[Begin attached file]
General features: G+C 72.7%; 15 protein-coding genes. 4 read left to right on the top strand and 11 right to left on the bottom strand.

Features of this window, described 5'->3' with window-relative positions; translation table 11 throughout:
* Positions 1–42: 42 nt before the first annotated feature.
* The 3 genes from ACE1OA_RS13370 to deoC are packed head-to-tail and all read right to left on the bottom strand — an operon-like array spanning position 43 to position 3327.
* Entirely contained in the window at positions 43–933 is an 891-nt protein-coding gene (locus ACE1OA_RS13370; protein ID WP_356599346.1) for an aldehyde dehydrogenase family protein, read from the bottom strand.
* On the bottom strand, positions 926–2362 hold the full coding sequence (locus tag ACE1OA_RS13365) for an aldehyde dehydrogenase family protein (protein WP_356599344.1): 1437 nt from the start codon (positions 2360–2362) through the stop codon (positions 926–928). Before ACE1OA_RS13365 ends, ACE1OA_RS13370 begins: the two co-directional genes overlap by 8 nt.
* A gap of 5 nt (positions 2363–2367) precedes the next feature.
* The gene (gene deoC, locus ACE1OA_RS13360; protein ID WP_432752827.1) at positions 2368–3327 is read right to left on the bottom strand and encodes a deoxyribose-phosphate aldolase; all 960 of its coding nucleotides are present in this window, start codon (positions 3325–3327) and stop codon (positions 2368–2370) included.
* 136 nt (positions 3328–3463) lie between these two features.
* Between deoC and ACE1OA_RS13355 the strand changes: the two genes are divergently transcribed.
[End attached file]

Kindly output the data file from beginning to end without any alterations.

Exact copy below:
General features: G+C 72.7%; 15 protein-coding genes. 4 read left to right on the top strand and 11 right to left on the bottom strand.

Features of this window, described 5'->3' with window-relative positions; translation table 11 throughout:
* Positions 1–42: 42 nt before the first annotated feature.
* The 3 genes from ACE1OA_RS13370 to deoC are packed head-to-tail and all read right to left on the bottom strand — an operon-like array spanning position 43 to position 3327.
* Entirely contained in the window at positions 43–933 is an 891-nt protein-coding gene (locus ACE1OA_RS13370; protein ID WP_356599346.1) for an aldehyde dehydrogenase family protein, read from the bottom strand.
* On the bottom strand, positions 926–2362 hold the full coding sequence (locus tag ACE1OA_RS13365) for an aldehyde dehydrogenase family protein (protein WP_356599344.1): 1437 nt from the start codon (positions 2360–2362) through the stop codon (positions 926–928). Before ACE1OA_RS13365 ends, ACE1OA_RS13370 begins: the two co-directional genes overlap by 8 nt.
* A gap of 5 nt (positions 2363–2367) precedes the next feature.
* The gene (gene deoC, locus ACE1OA_RS13360; protein ID WP_432752827.1) at positions 2368–3327 is read right to left on the bottom strand and encodes a deoxyribose-phosphate aldolase; all 960 of its coding nucleotides are present in this window, start codon (positions 3325–3327) and stop codon (positions 2368–2370) included.
* 136 nt (positions 3328–3463) lie between these two features.
* Between deoC and ACE1OA_RS13355 the strand changes: the two genes are divergently transcribed.